While driving to a trail, keep an eye peeled for owls.  This year has seen a large irruption of owls where they move south out of Canada during the winter.  Particularly visible are snowy and great gray owls.  Snowy owls are possibly the owl most likely to be seen hunting during the day.  They spend summers in the arctic where there isn’t a lot of night, so they have to be good daylight hunters.  These beautiful white birds are often spotted near open areas, so look for them where there is a field or wet meadow.  Great gray owls are, as the name implies, very large and gray.  They have a hunting technique of swooping low over openings, which unfortunately brings them into contact with cars as they swoop over the road.  A visitor recently brought in a great gray who was found on the road, apparently unable to fly.  Our district offices are not equipped for animal care, and we usually refer people to licensed wildlife rehab people and facilities in the area.  This time, however, one of our biologists was on hand to examine the bird.  He is a bird bander, and knows how to handle owls in a way that is both safe for the bird and the person.  A great gray has talons that are over an inch long, with plenty of strength to drive them right into your hand, so they are a bird that must be treated with respect.  This particular bird was not happy at being in a box, but calmed down quickly once it was taken out.  It turned out that the bird was uninjured and probably had just been stunned and confused after being caught in the slipstream of a truck.  She was released back into the woods, away from the highway, gliding away on silent wings.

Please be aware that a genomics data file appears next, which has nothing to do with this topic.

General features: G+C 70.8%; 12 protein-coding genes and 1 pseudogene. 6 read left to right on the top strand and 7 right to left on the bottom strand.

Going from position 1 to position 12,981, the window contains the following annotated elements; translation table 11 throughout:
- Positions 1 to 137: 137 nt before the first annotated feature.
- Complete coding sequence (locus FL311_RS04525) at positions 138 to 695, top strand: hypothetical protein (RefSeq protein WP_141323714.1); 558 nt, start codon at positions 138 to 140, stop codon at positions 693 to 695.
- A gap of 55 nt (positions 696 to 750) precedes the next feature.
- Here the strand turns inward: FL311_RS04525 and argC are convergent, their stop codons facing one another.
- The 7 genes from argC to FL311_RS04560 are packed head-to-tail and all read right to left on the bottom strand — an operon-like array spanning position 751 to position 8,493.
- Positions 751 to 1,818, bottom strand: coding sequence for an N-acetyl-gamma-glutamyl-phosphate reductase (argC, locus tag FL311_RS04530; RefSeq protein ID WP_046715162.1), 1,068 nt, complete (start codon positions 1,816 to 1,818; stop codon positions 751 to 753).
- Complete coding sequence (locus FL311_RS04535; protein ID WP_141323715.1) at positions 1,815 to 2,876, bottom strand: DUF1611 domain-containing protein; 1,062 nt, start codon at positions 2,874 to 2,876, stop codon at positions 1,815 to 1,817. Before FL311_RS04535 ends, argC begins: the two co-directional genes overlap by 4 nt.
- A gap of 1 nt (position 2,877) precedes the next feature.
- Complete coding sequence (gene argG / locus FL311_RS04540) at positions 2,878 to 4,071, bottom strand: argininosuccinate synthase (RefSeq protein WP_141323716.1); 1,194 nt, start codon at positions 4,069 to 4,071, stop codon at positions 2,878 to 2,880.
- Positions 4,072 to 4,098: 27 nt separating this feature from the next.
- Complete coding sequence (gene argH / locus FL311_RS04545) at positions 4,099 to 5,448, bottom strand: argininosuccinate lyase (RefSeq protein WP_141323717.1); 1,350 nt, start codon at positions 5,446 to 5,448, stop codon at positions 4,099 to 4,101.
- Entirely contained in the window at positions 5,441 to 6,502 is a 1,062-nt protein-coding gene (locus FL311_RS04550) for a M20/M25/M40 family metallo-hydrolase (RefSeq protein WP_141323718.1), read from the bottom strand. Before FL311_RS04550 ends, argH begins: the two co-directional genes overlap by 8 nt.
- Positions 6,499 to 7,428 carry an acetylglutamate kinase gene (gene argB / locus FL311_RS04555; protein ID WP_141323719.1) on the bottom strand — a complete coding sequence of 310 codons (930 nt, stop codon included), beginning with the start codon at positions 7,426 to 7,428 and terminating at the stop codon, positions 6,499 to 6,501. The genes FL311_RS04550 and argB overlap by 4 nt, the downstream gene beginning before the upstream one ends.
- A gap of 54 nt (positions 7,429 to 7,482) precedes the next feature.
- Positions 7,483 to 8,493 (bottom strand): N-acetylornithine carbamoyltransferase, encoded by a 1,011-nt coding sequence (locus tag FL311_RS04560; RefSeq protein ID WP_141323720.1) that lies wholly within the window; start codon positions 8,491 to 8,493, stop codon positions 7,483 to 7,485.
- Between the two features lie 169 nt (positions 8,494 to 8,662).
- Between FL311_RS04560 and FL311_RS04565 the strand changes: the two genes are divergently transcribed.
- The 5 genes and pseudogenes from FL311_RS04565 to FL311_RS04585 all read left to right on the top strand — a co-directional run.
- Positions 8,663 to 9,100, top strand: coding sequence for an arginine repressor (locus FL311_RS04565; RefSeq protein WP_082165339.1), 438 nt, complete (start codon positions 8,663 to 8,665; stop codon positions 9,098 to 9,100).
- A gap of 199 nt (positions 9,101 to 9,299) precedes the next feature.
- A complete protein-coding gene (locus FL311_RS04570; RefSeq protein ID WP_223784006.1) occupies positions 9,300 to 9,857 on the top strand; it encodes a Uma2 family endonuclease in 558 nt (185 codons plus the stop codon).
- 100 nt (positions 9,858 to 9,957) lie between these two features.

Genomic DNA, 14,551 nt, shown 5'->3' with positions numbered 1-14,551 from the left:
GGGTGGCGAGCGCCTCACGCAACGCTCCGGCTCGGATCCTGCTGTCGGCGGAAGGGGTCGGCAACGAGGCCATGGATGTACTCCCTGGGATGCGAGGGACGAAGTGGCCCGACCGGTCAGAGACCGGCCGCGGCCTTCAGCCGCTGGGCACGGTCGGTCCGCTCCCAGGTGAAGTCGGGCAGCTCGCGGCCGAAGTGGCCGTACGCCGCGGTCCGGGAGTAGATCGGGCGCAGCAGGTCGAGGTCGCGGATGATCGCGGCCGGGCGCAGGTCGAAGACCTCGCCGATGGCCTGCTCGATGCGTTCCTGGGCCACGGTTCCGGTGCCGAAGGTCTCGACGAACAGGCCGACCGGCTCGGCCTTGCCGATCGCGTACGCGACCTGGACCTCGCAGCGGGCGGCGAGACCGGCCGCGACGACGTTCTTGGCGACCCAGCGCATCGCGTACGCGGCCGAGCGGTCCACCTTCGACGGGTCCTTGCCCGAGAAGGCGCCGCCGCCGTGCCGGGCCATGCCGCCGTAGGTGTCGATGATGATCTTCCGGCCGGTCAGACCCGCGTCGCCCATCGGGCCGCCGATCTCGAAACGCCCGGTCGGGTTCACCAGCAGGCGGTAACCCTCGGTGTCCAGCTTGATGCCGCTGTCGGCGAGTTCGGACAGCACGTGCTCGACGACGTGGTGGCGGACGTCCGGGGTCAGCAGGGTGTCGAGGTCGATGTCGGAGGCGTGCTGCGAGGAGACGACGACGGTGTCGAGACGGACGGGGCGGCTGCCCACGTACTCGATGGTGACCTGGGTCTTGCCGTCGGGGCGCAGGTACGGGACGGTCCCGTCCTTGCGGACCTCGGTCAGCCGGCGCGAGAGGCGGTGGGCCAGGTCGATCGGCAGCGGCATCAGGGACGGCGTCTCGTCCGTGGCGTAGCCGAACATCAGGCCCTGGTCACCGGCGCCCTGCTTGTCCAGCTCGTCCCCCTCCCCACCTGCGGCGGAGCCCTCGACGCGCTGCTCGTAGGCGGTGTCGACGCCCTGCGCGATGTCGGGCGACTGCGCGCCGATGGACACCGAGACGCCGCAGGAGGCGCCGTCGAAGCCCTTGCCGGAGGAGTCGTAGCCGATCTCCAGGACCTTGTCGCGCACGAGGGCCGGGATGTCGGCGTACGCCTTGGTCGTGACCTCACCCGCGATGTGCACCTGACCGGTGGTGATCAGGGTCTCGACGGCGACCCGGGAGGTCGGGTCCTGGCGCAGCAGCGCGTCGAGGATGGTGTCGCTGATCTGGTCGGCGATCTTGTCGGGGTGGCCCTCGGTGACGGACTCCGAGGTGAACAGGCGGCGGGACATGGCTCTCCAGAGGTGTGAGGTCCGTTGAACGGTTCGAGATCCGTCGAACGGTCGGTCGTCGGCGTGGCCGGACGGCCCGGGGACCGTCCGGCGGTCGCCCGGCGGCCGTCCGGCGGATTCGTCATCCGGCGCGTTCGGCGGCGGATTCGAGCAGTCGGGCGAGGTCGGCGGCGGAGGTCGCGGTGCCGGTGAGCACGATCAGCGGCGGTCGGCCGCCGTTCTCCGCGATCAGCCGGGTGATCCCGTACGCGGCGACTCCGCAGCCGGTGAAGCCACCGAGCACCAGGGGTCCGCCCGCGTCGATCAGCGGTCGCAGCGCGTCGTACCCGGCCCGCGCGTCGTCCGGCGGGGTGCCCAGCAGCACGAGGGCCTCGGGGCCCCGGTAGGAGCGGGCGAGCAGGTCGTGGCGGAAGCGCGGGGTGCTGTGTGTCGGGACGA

Enjoy your holiday season and our Minnesota winter.  Until next time, actually next year, this has been Tom McCann with the National Forest Update.
 

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West End News - December 21

West End News 12/21/17
Ski Trails
Merry Christmas from the West End! It is easy to get into the spirit here this year as we have a cold and sparkly landscape that is quite evocative of Santa’s North Pole. When you turn inland from the Shore you have the increasing sense that you are driving deeper and deeper into a snowglobe. Fresh snow on the roads help to reveal our winter neighbors, wolf and fox tracks mingle with moose prints and the ever-present snowshoe hares are abundant as ever.